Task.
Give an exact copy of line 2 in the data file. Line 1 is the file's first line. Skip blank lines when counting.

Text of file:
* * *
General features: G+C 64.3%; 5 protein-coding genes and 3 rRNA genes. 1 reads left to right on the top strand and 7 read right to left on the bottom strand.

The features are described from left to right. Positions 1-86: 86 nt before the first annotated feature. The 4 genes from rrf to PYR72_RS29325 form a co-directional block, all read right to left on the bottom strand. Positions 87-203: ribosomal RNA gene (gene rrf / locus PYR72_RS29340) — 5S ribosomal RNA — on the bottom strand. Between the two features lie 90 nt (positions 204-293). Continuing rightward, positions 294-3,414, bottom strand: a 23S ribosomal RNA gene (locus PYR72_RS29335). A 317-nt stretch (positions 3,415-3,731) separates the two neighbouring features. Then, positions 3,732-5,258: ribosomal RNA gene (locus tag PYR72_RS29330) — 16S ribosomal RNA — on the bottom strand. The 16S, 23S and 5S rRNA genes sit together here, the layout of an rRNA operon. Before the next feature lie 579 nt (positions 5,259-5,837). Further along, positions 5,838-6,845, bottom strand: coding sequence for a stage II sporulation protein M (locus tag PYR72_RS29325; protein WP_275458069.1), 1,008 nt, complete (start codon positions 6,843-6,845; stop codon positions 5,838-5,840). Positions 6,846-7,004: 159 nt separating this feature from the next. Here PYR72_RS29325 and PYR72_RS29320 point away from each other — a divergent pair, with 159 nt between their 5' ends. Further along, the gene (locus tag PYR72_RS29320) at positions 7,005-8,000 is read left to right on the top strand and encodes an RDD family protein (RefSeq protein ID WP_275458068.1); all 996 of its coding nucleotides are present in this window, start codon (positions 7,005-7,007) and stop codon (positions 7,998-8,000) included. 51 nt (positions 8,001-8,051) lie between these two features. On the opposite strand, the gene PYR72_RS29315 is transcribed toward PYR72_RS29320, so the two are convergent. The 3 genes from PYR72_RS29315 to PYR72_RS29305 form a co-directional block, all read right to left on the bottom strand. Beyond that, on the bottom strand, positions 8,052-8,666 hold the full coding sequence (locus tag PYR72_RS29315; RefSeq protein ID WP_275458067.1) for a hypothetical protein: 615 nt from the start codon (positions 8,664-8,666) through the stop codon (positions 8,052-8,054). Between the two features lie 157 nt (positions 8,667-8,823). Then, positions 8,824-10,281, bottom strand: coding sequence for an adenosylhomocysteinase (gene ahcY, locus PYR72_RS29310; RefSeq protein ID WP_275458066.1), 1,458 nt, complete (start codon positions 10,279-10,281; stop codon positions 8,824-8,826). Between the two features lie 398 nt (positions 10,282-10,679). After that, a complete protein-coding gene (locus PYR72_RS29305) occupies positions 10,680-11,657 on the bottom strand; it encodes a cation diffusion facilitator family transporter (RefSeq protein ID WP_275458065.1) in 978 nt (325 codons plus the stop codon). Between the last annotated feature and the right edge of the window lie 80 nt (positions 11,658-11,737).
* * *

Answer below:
The features are described from left to right. Positions 1-86: 86 nt before the first annotated feature. The 4 genes from rrf to PYR72_RS29325 form a co-directional block, all read right to left on the bottom strand. Positions 87-203: ribosomal RNA gene (gene rrf / locus PYR72_RS29340) — 5S ribosomal RNA — on the bottom strand. Between the two features lie 90 nt (positions 204-293). Continuing rightward, positions 294-3,414, bottom strand: a 23S ribosomal RNA gene (locus PYR72_RS29335). A 317-nt stretch (positions 3,415-3,731) separates the two neighbouring features. Then, positions 3,732-5,258: ribosomal RNA gene (locus tag PYR72_RS29330) — 16S ribosomal RNA — on the bottom strand. The 16S, 23S and 5S rRNA genes sit together here, the layout of an rRNA operon. Before the next feature lie 579 nt (positions 5,259-5,837). Further along, positions 5,838-6,845, bottom strand: coding sequence for a stage II sporulation protein M (locus tag PYR72_RS29325; protein WP_275458069.1), 1,008 nt, complete (start codon positions 6,843-6,845; stop codon positions 5,838-5,840). Positions 6,846-7,004: 159 nt separating this feature from the next. Here PYR72_RS29325 and PYR72_RS29320 point away from each other — a divergent pair, with 159 nt between their 5' ends. Further along, the gene (locus tag PYR72_RS29320) at positions 7,005-8,000 is read left to right on the top strand and encodes an RDD family protein (RefSeq protein ID WP_275458068.1); all 996 of its coding nucleotides are present in this window, start codon (positions 7,005-7,007) and stop codon (positions 7,998-8,000) included. 51 nt (positions 8,001-8,051) lie between these two features. On the opposite strand, the gene PYR72_RS29315 is transcribed toward PYR72_RS29320, so the two are convergent. The 3 genes from PYR72_RS29315 to PYR72_RS29305 form a co-directional block, all read right to left on the bottom strand. Beyond that, on the bottom strand, positions 8,052-8,666 hold the full coding sequence (locus tag PYR72_RS29315; RefSeq protein ID WP_275458067.1) for a hypothetical protein: 615 nt from the start codon (positions 8,664-8,666) through the stop codon (positions 8,052-8,054). Between the two features lie 157 nt (positions 8,667-8,823). Then, positions 8,824-10,281, bottom strand: coding sequence for an adenosylhomocysteinase (gene ahcY, locus PYR72_RS29310; RefSeq protein ID WP_275458066.1), 1,458 nt, complete (start codon positions 10,279-10,281; stop codon positions 8,824-8,826). Between the two features lie 398 nt (positions 10,282-10,679). After that, a complete protein-coding gene (locus PYR72_RS29305) occupies positions 10,680-11,657 on the bottom strand; it encodes a cation diffusion facilitator family transporter (RefSeq protein ID WP_275458065.1) in 978 nt (325 codons plus the stop codon). Between the last annotated feature and the right edge of the window lie 80 nt (positions 11,658-11,737).